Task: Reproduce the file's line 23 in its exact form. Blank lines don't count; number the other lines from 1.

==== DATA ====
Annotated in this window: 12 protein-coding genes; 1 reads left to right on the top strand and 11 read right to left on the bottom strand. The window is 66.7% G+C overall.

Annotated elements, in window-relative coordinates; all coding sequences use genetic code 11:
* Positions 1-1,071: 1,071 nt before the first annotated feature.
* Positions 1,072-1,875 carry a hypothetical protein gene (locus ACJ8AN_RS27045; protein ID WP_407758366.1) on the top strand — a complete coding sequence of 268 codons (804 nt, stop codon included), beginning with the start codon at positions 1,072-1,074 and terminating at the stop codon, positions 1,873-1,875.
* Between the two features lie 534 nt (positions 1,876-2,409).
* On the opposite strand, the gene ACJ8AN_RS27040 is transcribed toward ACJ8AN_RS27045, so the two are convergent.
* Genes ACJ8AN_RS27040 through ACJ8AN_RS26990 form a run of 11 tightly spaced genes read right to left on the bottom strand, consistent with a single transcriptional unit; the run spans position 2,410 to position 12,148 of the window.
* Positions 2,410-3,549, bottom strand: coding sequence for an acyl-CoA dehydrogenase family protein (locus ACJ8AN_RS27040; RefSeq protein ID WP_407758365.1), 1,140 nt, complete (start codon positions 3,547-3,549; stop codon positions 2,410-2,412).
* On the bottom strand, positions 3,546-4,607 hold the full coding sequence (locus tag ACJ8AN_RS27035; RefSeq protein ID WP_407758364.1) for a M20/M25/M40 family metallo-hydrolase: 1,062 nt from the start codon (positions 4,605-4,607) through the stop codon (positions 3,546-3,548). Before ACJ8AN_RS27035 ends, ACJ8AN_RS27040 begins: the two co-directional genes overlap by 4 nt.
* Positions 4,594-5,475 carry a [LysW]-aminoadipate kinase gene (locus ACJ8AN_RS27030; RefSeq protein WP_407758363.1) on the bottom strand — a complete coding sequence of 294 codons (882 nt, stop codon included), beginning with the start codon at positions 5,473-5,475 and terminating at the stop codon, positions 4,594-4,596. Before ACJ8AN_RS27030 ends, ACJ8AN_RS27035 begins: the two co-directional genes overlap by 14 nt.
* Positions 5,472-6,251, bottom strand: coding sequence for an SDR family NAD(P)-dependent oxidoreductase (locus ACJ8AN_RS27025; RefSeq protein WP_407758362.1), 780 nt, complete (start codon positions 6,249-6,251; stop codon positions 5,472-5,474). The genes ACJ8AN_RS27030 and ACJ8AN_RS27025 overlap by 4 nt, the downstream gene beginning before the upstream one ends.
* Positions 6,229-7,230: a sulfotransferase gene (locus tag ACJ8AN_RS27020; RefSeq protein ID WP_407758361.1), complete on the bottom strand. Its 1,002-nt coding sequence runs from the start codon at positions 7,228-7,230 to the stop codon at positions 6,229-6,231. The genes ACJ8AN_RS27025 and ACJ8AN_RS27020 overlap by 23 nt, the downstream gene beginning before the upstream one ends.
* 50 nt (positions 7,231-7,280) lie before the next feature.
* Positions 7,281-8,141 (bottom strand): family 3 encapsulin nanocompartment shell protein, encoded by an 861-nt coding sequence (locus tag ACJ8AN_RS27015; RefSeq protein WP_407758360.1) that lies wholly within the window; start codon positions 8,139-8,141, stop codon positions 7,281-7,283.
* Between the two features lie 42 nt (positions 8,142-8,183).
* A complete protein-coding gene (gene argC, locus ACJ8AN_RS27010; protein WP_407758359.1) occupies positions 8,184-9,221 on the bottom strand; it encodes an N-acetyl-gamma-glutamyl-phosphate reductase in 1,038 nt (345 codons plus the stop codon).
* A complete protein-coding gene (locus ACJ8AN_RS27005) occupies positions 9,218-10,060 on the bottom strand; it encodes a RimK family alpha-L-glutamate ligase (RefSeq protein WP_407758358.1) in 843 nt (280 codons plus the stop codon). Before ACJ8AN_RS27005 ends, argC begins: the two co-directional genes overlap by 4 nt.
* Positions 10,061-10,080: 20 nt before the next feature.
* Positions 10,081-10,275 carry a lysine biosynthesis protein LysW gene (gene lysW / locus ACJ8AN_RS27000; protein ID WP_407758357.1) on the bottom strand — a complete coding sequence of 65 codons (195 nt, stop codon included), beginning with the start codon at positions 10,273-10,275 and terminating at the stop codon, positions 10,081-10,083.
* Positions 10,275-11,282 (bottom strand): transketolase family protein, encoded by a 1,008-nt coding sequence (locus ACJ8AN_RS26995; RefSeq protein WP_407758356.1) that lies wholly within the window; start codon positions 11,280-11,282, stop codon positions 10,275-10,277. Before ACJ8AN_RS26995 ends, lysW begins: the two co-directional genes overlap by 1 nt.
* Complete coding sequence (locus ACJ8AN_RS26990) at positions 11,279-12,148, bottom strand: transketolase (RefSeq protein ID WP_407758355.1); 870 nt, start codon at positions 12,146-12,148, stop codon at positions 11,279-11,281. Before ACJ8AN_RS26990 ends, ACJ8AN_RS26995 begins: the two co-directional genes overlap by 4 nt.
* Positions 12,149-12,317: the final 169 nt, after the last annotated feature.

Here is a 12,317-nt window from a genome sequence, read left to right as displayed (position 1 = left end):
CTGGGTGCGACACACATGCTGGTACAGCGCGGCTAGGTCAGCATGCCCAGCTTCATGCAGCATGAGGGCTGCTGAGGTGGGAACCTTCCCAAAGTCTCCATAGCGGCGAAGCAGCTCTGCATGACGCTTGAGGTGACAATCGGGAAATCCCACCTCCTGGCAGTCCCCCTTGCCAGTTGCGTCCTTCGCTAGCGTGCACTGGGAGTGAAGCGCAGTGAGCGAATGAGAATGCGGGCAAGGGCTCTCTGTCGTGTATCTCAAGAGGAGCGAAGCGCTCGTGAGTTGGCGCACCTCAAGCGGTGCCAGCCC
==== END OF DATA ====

Here is a 12,317-nt window from a genome sequence, read left to right as displayed (position 1 = left end):